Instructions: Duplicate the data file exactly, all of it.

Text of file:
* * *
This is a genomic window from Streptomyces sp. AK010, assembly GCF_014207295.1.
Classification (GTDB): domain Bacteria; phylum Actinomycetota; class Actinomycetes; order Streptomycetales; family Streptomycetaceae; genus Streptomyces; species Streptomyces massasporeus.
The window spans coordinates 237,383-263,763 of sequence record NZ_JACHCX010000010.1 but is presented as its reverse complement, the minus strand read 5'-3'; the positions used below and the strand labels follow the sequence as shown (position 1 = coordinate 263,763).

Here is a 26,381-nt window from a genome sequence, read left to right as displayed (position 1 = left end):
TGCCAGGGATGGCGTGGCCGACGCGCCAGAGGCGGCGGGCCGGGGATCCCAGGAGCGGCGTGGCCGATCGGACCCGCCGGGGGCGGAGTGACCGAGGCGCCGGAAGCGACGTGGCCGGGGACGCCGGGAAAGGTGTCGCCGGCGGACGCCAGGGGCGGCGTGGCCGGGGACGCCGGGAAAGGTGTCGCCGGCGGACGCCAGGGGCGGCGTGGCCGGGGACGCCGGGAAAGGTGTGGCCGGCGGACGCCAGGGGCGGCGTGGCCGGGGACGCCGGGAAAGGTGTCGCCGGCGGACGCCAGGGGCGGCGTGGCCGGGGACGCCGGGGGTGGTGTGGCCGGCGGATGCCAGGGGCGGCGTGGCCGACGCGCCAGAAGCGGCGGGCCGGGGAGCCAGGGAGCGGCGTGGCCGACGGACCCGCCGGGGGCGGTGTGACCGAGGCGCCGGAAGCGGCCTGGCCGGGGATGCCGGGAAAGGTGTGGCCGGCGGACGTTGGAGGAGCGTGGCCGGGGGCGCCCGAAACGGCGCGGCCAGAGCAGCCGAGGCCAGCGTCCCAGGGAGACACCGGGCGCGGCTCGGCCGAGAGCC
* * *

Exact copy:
This is a genomic window from Streptomyces sp. AK010, assembly GCF_014207295.1.
Classification (GTDB): domain Bacteria; phylum Actinomycetota; class Actinomycetes; order Streptomycetales; family Streptomycetaceae; genus Streptomyces; species Streptomyces massasporeus.
The window spans coordinates 237,383-263,763 of sequence record NZ_JACHCX010000010.1 but is presented as its reverse complement, the minus strand read 5'-3'; the positions used below and the strand labels follow the sequence as shown (position 1 = coordinate 263,763).

Here is a 26,381-nt window from a genome sequence, read left to right as displayed (position 1 = left end):
TGCCAGGGATGGCGTGGCCGACGCGCCAGAGGCGGCGGGCCGGGGATCCCAGGAGCGGCGTGGCCGATCGGACCCGCCGGGGGCGGAGTGACCGAGGCGCCGGAAGCGACGTGGCCGGGGACGCCGGGAAAGGTGTCGCCGGCGGACGCCAGGGGCGGCGTGGCCGGGGACGCCGGGAAAGGTGTCGCCGGCGGACGCCAGGGGCGGCGTGGCCGGGGACGCCGGGAAAGGTGTGGCCGGCGGACGCCAGGGGCGGCGTGGCCGGGGACGCCGGGAAAGGTGTCGCCGGCGGACGCCAGGGGCGGCGTGGCCGGGGACGCCGGGGGTGGTGTGGCCGGCGGATGCCAGGGGCGGCGTGGCCGACGCGCCAGAAGCGGCGGGCCGGGGAGCCAGGGAGCGGCGTGGCCGACGGACCCGCCGGGGGCGGTGTGACCGAGGCGCCGGAAGCGGCCTGGCCGGGGATGCCGGGAAAGGTGTGGCCGGCGGACGTTGGAGGAGCGTGGCCGGGGGCGCCCGAAACGGCGCGGCCAGAGCAGCCGAGGCCAGCGTCCCAGGGAGACACCGGGCGCGGCTCGGCCGAGAGCC